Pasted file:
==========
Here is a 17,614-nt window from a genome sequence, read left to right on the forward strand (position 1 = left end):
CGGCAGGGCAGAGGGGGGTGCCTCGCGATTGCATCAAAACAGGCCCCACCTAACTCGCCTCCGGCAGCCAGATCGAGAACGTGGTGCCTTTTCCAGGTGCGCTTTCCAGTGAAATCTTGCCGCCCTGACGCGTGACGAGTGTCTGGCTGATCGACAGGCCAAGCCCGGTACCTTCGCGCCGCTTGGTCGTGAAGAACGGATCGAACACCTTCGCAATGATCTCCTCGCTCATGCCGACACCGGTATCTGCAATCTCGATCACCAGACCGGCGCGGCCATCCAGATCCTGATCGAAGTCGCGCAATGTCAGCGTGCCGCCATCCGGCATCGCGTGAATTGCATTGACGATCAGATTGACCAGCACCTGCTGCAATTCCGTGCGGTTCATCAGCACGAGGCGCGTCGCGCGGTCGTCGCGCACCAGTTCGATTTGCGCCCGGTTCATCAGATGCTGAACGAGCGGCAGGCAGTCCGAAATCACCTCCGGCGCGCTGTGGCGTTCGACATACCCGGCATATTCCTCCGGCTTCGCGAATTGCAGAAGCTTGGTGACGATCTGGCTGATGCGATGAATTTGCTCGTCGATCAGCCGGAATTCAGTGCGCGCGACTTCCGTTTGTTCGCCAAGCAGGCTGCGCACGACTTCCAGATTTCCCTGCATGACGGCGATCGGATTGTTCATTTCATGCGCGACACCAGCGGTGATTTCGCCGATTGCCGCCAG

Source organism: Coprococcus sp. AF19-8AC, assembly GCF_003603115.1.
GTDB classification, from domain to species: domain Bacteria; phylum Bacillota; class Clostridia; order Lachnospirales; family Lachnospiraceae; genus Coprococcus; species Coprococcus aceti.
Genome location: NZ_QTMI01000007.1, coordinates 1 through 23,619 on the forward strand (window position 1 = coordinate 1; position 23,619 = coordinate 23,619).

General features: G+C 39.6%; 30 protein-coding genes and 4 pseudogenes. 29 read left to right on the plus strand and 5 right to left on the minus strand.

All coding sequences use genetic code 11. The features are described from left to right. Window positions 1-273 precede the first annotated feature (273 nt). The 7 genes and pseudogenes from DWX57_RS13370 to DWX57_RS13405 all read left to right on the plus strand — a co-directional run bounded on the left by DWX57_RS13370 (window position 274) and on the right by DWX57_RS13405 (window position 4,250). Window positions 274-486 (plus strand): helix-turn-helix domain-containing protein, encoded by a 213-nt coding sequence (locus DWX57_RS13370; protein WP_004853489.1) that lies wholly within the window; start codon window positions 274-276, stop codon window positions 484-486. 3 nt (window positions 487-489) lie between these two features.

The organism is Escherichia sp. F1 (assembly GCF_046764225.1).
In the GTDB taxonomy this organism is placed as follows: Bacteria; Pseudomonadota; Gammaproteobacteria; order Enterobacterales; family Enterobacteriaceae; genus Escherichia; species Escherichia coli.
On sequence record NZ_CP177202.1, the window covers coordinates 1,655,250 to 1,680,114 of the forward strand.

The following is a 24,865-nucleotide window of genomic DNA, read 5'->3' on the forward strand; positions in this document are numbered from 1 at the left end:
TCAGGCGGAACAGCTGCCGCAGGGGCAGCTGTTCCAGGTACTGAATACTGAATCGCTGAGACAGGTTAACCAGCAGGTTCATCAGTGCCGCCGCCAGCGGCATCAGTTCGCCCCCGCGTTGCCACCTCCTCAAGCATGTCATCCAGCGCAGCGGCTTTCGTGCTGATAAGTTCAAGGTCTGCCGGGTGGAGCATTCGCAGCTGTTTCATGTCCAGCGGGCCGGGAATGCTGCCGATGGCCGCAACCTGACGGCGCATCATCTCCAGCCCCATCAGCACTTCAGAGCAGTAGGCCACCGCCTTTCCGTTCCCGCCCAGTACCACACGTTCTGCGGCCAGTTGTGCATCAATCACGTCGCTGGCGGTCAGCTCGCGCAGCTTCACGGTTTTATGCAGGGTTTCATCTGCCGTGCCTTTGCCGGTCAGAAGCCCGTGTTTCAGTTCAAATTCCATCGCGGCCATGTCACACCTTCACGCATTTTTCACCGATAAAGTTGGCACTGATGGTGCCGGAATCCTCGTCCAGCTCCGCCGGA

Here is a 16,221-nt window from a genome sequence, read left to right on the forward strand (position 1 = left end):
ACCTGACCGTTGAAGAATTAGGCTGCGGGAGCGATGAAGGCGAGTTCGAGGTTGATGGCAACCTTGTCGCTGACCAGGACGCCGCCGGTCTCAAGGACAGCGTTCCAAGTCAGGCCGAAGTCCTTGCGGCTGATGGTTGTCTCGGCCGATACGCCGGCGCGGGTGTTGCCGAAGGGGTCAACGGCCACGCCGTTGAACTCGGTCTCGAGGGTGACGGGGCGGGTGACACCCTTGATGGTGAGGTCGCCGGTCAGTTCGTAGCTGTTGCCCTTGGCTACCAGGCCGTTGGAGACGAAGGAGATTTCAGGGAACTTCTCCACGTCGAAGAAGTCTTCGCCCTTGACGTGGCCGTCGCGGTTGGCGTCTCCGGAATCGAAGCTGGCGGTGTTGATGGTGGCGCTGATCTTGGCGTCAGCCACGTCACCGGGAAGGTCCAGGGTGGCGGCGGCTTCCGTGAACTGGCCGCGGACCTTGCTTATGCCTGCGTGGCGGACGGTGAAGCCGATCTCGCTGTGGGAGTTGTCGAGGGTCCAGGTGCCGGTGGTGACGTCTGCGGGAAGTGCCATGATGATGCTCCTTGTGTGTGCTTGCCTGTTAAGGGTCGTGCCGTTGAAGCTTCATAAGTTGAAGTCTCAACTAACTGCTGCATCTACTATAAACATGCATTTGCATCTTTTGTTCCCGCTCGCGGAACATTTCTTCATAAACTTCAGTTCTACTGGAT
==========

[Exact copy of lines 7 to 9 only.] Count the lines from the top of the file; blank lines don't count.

All coding sequences use genetic code 11. The features are described from left to right. Window positions 1-273 precede the first annotated feature (273 nt). The 7 genes and pseudogenes from DWX57_RS13370 to DWX57_RS13405 all read left to right on the plus strand — a co-directional run bounded on the left by DWX57_RS13370 (window position 274) and on the right by DWX57_RS13405 (window position 4,250). Window positions 274-486 (plus strand): helix-turn-helix domain-containing protein, encoded by a 213-nt coding sequence (locus DWX57_RS13370; protein WP_004853489.1) that lies wholly within the window; start codon window positions 274-276, stop codon window positions 484-486. 3 nt (window positions 487-489) lie between these two features.

The organism is Escherichia sp. F1 (assembly GCF_046764225.1).
In the GTDB taxonomy this organism is placed as follows: Bacteria; Pseudomonadota; Gammaproteobacteria; order Enterobacterales; family Enterobacteriaceae; genus Escherichia; species Escherichia coli.